Recently, a friend of mine (not in education) asked me, “Adam, if I held a gun to your head and asked what the best way to make schools better was, what would you say?”
I told my friend that he was being too dramatic. He needn’t go to such extreme measures in eliciting my opinion. I write a blog, which is almost literally like pissing into the wind. Scratch that--I just looked it up; there is a YouTube video of a guy pissing into the wind that has 70k views and over 100 thumbs ups. Pissing into the wind has significantly better viewership than this blog. Justifiably so.
The answer I gave my friend was this: In order for us to make education better, our teachers have got to be better. Teachers, don’t throw your modestly priced laptops against a wall just yet. Let me explain.
In order for us to make education better we have to allow our teachers to be better.
Before I go too far into this, let me say that both awful and great teachers exist. My job, as a counselor, has allowed me to see schools all over the Philadelphia School District and beyond. I’ve stood in a lot of doorways.
Dead weight exists in the profession. There is more of it than there should be in such an important field. If you are a piece of this driftwood, please float downstream into another job. It would be a service to us all.
Great teachers exist too. There are folks who despite obstacles, have persisted because they value the lives of children. As my co-blogger Jason would point out, they have loved the stars too fondly to be fearful of the night. People staying in abusive relationships for the kids isn't a new thing. Many of the teachers at my school are that teacher. Jason is that teacher. Guys like Jon Parker are that teacher. These folks are proof that all superheroes don’t wear capes. Some wear clearance rack Clarks Desert Treks.
While I could elaborate on both the driftwood and our bland-ass-shoe-wearing superheroes who will continue to persevere, this particular blog is not about either of those outliers. It is about the other 68% of teachers who fall within one standard deviation of the mean; those who have had their love of young people and teaching curbed by a system that undervalues good educators.
More often than I see driftwood or greatness in education, I see degrees of burnout. Burnout isn’t HPV; it’s not like you have it or you don’t. It happens on a continuum and begins the first day teachers enter the classroom. New teachers often work from 7am until 8pm or later like it’s a rite of passage. I dare you to tell me the difference between a first-year teacher and a naïve college student pledging a frat or sorority. I taught math for a year and slept on my desk one night, rather than travel home at 2am to get up at 5am.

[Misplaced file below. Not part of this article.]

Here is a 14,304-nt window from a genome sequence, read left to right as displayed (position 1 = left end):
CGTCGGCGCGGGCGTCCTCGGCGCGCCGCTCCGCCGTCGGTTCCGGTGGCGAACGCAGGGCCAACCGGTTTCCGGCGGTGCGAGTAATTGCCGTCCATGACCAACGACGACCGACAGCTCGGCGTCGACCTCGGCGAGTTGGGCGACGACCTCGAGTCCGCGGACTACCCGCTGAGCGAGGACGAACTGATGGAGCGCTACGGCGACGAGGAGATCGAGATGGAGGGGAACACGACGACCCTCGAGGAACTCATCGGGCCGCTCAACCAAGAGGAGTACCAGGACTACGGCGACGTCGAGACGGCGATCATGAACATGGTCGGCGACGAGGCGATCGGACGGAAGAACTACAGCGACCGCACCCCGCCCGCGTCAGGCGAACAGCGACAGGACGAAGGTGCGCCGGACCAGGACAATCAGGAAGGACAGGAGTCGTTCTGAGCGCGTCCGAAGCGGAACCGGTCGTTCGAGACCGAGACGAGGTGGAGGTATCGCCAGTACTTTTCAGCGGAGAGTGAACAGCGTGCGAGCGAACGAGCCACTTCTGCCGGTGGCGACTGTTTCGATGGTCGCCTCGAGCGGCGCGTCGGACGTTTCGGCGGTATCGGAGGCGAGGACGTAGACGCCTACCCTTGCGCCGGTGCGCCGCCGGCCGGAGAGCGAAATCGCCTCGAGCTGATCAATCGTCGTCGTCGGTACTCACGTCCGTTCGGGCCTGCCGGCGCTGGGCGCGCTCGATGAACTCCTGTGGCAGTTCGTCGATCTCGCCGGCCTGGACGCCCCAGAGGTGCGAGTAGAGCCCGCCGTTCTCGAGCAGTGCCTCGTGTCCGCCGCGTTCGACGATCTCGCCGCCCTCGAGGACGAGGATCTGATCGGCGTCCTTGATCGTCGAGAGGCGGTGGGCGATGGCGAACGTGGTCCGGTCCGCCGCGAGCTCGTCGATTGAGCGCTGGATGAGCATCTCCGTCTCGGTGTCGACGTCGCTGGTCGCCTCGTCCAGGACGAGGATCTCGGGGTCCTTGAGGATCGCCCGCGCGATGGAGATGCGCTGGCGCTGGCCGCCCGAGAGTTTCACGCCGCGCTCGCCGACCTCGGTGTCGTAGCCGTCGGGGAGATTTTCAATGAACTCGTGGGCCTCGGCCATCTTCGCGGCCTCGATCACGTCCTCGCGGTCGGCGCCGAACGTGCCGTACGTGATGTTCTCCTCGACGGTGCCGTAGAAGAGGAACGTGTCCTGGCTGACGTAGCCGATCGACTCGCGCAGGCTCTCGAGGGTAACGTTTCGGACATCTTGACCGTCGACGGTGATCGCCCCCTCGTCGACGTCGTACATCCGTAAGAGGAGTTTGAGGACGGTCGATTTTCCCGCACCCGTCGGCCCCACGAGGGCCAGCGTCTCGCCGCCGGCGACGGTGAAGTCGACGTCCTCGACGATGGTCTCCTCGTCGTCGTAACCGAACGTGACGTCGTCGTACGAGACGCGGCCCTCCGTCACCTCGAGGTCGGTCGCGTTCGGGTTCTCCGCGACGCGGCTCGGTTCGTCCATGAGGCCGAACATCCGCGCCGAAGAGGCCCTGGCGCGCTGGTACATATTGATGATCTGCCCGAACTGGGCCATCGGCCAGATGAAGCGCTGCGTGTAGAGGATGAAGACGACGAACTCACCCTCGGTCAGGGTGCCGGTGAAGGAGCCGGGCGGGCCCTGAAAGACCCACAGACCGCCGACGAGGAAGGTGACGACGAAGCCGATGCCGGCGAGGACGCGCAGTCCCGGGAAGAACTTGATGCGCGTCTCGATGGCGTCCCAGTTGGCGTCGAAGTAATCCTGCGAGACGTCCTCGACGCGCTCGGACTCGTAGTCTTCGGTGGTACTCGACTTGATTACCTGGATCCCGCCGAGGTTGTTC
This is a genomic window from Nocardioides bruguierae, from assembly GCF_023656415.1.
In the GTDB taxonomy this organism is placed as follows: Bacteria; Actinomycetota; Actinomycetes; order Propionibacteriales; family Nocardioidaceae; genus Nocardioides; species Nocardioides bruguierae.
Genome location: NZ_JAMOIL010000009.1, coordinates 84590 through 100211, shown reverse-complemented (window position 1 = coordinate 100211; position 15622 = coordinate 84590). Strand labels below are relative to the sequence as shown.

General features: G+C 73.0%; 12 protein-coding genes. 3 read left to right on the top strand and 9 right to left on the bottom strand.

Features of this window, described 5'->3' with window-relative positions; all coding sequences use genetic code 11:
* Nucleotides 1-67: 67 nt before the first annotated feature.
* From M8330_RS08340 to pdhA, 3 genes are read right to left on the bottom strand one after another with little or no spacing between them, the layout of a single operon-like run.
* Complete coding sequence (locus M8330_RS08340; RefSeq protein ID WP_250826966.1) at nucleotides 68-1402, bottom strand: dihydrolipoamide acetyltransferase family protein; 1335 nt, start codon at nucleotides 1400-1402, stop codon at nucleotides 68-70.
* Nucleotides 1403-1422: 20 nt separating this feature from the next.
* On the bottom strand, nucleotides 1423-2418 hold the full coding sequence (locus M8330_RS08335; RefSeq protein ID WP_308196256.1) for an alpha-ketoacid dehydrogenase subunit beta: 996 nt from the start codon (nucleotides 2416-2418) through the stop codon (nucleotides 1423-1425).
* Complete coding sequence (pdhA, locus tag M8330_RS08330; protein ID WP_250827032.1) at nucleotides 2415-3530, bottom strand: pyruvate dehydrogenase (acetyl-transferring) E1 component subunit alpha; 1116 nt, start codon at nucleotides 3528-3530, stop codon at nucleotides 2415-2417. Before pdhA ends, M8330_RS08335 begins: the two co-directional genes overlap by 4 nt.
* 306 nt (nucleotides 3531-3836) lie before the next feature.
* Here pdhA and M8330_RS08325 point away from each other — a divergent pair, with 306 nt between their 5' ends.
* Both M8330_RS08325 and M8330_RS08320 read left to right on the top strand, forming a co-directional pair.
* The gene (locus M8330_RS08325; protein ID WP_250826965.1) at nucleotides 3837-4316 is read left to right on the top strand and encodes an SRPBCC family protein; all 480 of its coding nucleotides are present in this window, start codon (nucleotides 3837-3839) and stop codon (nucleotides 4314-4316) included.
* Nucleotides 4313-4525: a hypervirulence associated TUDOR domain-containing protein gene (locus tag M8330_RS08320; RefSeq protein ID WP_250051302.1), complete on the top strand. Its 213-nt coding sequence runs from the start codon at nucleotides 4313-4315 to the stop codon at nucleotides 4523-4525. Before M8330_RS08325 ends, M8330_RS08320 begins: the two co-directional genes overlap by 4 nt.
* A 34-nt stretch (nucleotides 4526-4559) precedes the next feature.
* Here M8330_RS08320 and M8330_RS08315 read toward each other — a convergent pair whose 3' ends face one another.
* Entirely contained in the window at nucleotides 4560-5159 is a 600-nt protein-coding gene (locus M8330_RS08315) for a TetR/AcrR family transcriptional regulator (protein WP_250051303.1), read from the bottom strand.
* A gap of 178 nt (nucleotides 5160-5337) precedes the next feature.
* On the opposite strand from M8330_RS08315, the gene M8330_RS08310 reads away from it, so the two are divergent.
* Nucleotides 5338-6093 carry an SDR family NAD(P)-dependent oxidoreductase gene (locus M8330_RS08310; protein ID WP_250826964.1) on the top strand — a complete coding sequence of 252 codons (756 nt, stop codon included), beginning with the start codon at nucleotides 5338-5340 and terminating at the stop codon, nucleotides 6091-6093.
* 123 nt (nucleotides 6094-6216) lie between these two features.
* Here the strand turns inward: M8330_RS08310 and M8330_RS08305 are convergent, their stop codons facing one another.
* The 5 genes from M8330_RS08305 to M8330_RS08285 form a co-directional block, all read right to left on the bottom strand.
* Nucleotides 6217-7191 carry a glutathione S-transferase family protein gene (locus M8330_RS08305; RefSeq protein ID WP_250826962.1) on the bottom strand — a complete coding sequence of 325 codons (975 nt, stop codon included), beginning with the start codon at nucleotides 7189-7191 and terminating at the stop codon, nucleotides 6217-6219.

Who can continue at that pace for an entire career?
The numbers tell us not very many. About 40-50% of teachers leave the profession after 5 years and teacher turnover costs schools 2 billion dollars per year. Some teachers get so disgruntled that they pay for ad space on billboards along I-95.
The rigor of the profession is something we have to pay attention to because it handicaps even the best teachers. Great teachers end up being good teachers, good teachers end up being average, and average teachers end up blaming students for their spouse not buying the right type of hummus.
I’m not saying that there aren’t highly successful teachers who are able to endure and even thrive. As I said, great teachers exist. What I am saying is that we don’t have enough, and so it makes sense that we examine a) the college to classroom pipeline and b) ways we can improve teacher welfare.
We don’t take care of our teachers. In fact, we set them up to fail. The school day is from 7:45am-3pm or later. Teachers commonly get a 45-minute prep period and a 30-minute lunch. That means they are teaching for around 6 of the 7 hours they are at school. In the only hour they are not teaching, teachers are making copies or unhinging their jaws to ingest a lunch, so they don't fall over while explaining the quadratic formula to students in an overcrowded/under-supported classroom.
I hate burnout. It’s driven some of the most talented teachers I’ve known out of the profession into leadership positions or into the suburbs where they are at least better compensated for their efforts.
People go into education with the belief that teaching is an art form--an art form they will have time to reflect on in order to be sure they are best meeting students' needs. Education majors write at least 500 reflection papers in various colleges of education all over the country, and I would bet most haven’t had the time to reflect since.
Our standards for teachers need to remain high; in fact, they should be higher than what they currently are. But we should also afford our teachers time in their day and pay incentives consistent with the demands placed on them. We can't say we value teachers in one breath, and in the next, not provide them adequate time, resources, and money. Teacher welfare plays a major role in child-centered education and it's time we stop ignoring that.
If we are going to make education better for students, we need more great teachers.